WikiLeaks No Match For Commodities Bulls

Todd Shriber
 
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Love it or hate it, the now notorious WikiLeaks whistleblower Web site has caused quite a stir. The ball got rolling with a ''war diary'' of Afghanistan-related logs and that was followed by similar fare on Iraq, but nothing could compare to ''Cablegate'' in which WikiLeaks graced the world with more than 251,000 U.S. Embassy cables from all over the world.

For the most part, the cables include not-so-nice comments from U.S. ambassadors about the leaders and high-ranking officials of other countries. Of course the State Department was not to keen on all these missives being made readily available to the general public and the comments contained in the cables are not going to help the U.S. win any global popularity contests.

Investors may also want to pay some attention to WikiLeaks. Notice that I stop short of calling the Web site ''must read'' material. Even with WikiLeaks' assertion that it is preparing a massive data dump on a ''major'' U.S. bank (probably Bank of America), the Web site's most recent track record with cables with corporate angles shows WikiLeaks is far from a market mover.

Some dirt about commodities companies has been spotted in WikiLeaks cables. Not surprising given that big oil and mining companies operate all over the world, often times in unsavory locales. Royal Dutch Shell, Europe's largest oil company, was the first commodities producer to be subject of some WikiLeaks news.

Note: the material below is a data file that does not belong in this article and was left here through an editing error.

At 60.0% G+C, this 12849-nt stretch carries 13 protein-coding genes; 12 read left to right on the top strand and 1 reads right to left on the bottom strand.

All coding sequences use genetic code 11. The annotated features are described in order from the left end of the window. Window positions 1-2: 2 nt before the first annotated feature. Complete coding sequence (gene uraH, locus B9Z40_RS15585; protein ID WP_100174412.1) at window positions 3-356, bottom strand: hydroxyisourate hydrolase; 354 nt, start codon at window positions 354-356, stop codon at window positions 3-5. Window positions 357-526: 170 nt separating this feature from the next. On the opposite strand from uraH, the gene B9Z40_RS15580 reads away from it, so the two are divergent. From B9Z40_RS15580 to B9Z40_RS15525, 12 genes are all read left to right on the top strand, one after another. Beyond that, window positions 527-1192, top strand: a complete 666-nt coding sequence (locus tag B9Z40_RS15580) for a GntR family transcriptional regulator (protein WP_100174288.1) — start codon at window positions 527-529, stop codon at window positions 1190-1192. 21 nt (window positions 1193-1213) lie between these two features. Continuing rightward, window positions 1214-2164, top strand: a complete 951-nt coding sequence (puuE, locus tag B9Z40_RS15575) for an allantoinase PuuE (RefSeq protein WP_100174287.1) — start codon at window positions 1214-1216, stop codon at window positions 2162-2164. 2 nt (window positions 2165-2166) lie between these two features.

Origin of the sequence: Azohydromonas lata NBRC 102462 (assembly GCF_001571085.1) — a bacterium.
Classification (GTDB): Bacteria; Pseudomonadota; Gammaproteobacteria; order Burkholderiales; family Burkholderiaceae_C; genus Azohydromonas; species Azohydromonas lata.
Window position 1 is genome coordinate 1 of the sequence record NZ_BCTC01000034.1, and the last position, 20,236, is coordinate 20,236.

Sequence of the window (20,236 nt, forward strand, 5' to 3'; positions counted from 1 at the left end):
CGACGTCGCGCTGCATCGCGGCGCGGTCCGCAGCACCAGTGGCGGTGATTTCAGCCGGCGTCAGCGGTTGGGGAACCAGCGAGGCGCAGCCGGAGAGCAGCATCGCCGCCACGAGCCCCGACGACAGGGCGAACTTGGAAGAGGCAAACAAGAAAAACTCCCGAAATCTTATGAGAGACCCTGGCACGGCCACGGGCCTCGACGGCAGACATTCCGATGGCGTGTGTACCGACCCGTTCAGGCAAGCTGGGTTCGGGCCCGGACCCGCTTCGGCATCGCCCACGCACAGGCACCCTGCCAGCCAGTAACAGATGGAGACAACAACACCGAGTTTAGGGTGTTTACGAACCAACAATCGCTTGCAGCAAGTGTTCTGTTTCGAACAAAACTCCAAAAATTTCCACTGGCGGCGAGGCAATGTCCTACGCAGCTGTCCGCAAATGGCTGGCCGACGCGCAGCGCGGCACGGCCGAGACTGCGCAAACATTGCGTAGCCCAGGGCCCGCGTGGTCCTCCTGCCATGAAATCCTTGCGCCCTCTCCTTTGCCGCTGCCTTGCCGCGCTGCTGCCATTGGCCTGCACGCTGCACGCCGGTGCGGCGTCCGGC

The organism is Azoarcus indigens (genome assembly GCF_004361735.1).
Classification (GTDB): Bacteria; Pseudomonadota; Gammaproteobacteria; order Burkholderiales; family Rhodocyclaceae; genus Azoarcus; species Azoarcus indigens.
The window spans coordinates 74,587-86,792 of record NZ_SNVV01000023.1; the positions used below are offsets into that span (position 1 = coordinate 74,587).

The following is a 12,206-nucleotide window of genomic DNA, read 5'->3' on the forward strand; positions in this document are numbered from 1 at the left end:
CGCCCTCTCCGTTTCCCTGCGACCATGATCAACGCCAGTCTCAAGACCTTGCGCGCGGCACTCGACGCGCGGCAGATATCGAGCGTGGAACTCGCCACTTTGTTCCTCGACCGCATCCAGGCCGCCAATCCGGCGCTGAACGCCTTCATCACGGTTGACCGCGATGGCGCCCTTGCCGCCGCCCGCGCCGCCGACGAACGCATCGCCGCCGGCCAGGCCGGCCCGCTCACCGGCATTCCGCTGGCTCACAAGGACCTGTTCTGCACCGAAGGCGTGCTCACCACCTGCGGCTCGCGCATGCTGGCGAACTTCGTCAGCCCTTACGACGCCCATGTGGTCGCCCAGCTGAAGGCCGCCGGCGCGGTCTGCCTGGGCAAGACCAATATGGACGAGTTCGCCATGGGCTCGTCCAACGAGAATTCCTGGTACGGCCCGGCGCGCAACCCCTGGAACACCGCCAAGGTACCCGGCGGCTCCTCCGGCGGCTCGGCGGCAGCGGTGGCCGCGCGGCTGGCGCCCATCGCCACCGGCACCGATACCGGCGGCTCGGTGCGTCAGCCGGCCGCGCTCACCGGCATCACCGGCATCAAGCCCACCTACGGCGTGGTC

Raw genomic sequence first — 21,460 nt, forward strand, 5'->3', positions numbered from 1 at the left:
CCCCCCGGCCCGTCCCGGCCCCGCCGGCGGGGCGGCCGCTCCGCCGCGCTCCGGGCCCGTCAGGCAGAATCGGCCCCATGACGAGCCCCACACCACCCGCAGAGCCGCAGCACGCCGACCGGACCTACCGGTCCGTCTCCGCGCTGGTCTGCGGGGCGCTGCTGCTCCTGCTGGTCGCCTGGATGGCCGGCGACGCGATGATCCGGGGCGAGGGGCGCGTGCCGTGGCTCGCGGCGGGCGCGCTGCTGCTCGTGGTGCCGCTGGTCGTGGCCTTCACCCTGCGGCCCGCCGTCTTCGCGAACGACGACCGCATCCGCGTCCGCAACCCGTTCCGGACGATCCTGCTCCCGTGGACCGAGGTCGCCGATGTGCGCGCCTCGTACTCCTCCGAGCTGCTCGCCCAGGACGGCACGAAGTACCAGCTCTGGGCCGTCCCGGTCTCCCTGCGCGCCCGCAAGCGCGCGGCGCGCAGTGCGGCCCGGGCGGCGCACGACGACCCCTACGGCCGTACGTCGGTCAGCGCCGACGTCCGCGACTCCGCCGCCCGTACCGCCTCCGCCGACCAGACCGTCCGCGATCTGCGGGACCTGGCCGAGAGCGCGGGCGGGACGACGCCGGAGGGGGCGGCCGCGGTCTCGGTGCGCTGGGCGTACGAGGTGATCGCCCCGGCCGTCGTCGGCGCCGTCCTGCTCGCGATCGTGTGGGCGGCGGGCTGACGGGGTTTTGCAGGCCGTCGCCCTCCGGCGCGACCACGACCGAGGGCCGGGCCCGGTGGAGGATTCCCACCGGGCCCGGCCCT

There is a cable, which can be viewed (HERE), that is dated October 2009. In quick summary, the cable implies that Shell executive Ann Pickard, who was then high up in the company's Nigerian operations, said that Shell had spies in all the relevant Nigeria agencies that impacted her employer's business in the African country. That is an assertion Shell has since denied.

Basically, Shell (RDS-A) was worried the Nigerians were sharing Shell data with the Chinese and Russians and while this all has a James Bond feel to it, if you happen to be long Shell, would you not want the company's executives to take the necessary steps to protect its interests, which are your interests as a shareholder, in a volatile country? When the WikiLeaks/Shell news broke last Friday, Shell shares finished the day higher. Strike one for WikiLeaks and its foray into the world of corporate espionage.

Next up was BHP Billiton, the world's largest mining company. WikiLeaks reportedly has some cables that essentially say BHP did all it could to subvert rival Rio Tinto's (RIO) joint venture with Aluminum Corp. of China (ACH). BHP played the political card and was able to draw sympathy from U.S. officials, essentially dooming the Rio/Chinalco venture. Tell the world something it does not already know. Who really thought BHP (BHP) would stand by and allow the Rio/Chinalco venture to materialize? All three stocks barely moved today. Strike two.

It will be interesting to see what company is next to be thrown into the WikiLeaks fire, but it is pretty clear these cables really do not mean much in the ultimate court: The financial markets.

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